Myth or Fact: Are Sinkholes Caused by Farming Irrigation?

03 September 18
Sink holes seem to be an increasing problem in Florida and throughout the country, and some people blame farming irrigation. But is it true, or are the other factors causing sinkholes to appear?

Sinkholes caused $1.4 billion in damage from 2006 to 2009 in Florida alone. Costs are continuing to rise due to the increasing incidence of sinkholes. Due to its geology and climate, Florida is one of the most susceptible states to sinkhole damage in the United States.

With such astronomical costs associated with sinkholes, many people are wondering what causes sinkholes and if activities such as farming irrigation are accelerating their occurrence.

Read on to find out more about sinkholes, what causes them, and what you can do to help prevent them.

How Do Sinkholes Form?

A sinkhole is most commonly formed when land is underlain by particular types of rock. These rocks are prone to dissolution by the acid found in rainwater as it circulates down through the soil and into the rock. The main types of rock involved in sinkholes include limestone, carbonate rock, and salt beds.

Sinkholes can take thousands of years to develop to the point of collapse. Groundwater initially dissolves small portions of the rock, creating small caverns. These caverns are enlarged by water that percolates down through the ground, and the sand and clay soil above the caverns begin to sink.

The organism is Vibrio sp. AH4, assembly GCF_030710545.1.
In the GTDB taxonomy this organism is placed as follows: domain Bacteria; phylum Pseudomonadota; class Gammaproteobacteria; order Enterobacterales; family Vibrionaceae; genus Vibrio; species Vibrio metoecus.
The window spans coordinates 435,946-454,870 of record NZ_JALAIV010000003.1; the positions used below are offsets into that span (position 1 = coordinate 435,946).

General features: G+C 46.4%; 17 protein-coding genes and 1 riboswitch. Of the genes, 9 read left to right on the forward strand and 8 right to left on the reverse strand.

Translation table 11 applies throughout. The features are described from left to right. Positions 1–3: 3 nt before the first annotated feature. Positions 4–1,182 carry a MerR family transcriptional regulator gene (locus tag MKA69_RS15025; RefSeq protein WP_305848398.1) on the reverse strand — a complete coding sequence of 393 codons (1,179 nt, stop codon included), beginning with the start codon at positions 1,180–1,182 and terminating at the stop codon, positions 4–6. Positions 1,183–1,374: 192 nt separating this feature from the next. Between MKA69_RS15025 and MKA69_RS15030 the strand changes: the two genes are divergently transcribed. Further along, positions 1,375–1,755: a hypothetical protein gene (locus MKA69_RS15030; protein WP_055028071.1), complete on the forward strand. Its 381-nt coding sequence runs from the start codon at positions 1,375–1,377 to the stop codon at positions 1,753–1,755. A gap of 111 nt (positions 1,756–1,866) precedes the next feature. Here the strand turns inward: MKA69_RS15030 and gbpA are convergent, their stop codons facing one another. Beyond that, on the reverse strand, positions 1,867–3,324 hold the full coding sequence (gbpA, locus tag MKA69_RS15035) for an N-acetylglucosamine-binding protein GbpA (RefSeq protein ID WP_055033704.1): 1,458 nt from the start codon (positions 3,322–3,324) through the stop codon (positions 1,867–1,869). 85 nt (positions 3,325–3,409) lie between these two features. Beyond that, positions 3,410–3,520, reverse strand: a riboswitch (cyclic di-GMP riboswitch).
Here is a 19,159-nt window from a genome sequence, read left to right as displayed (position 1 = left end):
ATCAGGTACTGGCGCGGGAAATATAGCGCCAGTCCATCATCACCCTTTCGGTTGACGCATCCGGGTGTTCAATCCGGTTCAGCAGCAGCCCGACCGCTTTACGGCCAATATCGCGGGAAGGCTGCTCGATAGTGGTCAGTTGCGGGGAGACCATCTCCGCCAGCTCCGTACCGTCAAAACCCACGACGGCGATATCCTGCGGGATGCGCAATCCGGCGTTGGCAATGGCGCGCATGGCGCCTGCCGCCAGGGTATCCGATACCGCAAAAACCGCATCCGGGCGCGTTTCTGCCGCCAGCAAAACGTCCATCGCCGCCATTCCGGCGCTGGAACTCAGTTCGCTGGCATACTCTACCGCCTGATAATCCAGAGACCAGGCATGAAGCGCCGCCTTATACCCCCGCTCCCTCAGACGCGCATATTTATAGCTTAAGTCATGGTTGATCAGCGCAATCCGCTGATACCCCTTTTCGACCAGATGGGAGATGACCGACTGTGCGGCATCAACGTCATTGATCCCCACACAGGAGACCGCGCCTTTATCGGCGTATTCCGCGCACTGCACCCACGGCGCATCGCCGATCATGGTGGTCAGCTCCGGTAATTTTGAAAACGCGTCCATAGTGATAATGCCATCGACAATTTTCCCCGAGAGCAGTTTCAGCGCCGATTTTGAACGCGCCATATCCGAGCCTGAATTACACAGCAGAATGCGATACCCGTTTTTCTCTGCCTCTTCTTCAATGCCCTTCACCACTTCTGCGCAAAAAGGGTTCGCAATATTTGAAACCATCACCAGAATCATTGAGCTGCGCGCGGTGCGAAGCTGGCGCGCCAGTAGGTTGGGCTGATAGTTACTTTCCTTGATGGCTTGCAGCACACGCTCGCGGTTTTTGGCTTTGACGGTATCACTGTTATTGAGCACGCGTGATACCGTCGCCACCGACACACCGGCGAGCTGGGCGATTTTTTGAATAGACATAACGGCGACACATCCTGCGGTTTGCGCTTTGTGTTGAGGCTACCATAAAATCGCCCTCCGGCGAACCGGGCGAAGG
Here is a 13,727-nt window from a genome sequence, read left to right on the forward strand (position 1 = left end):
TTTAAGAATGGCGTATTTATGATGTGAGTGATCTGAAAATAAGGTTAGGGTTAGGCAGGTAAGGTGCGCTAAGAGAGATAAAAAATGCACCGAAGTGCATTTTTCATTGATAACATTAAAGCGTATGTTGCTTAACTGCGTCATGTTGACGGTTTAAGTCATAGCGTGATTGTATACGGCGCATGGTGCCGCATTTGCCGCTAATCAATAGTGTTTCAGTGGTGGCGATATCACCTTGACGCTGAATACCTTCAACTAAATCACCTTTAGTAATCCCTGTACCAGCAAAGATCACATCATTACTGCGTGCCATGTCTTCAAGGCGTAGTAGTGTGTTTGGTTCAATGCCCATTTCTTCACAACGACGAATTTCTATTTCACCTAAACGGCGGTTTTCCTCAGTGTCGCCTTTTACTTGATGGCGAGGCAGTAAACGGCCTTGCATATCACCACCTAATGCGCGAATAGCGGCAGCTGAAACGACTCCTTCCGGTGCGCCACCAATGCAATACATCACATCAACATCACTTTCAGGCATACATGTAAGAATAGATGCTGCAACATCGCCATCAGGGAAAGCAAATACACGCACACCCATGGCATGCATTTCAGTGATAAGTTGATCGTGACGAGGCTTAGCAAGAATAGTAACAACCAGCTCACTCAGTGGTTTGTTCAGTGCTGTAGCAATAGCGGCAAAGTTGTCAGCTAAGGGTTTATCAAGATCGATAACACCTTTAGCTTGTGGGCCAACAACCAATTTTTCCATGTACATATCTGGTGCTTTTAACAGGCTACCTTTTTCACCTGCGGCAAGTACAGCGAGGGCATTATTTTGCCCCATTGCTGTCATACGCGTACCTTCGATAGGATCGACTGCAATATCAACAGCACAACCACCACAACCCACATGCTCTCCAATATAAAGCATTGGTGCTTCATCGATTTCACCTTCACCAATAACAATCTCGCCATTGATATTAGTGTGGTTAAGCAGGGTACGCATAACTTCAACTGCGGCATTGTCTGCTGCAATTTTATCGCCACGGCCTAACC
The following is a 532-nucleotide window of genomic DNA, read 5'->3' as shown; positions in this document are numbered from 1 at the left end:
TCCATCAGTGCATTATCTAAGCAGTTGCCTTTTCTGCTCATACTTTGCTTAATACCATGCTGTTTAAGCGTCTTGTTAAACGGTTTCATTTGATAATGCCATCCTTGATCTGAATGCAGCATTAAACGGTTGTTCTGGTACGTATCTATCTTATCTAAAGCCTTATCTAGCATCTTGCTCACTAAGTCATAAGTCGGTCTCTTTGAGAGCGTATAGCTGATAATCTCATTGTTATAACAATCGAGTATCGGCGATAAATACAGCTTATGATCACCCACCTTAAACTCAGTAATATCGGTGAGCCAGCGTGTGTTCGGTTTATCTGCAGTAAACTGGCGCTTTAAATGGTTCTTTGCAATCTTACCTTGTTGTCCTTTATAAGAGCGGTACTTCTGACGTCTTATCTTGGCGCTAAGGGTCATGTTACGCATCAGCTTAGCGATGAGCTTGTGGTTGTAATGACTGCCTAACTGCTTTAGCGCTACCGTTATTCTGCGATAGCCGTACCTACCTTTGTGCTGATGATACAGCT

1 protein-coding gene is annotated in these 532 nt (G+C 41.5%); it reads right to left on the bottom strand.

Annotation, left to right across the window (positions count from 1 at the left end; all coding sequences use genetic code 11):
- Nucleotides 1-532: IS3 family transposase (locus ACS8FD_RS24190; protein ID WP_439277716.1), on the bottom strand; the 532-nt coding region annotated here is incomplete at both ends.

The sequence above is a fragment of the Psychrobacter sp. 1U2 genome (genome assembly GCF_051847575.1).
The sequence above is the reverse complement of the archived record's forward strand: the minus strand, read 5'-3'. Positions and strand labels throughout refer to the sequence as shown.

Once the underlying rock has been dissolved by rainwater, it is termed “karst.” Collapse finally occurs when the caverns get too large and can no longer support the overlying land.

Sinkholes vary greatly in size. Some can be as small as a few feet wide and deep, while others can span hundreds of acres and reach a depth of over one hundred feet.

What Causes Sinkholes?

In the most general sense, water is what causes sinkholes. Sinkhole development, however, is accelerated by a number of natural and man-made causes.

Tropical Storms and Heavy Rainfall

Tropical storms and heavy rainfall have such a profound influence on sinkholes that there is a dedicated “sinkhole season.” In Florida, this season begins in early spring and tends to coincide with hurricane season when rainfall is at its highest.

When areas underlain by karst receive significant rainfall, the sudden weight of the heavy rain causes the karst to lose stability and collapse.

Too little water can also have an impact on the occurrence of sinkholes. When moist soil fills the karst, it becomes relatively stable. However, drought causes the water within the karst to withdraw and the karst becomes less stable.

Heavy rainfall following a significant drought creates prime conditions for sinkholes because of the destabilized karst and the sudden influx of rainwater into the cavities.

Land Development

Land development has had a significant impact on the rising amount of sinkholes. In fact, developed land is eleven times more at risk for sinkholes than undeveloped land.

The primary reason for the increased incidence of sinkholes on developed land is due to the added weight of new buildings and houses, as well as paved roads and concrete sidewalks on land that is already unstable.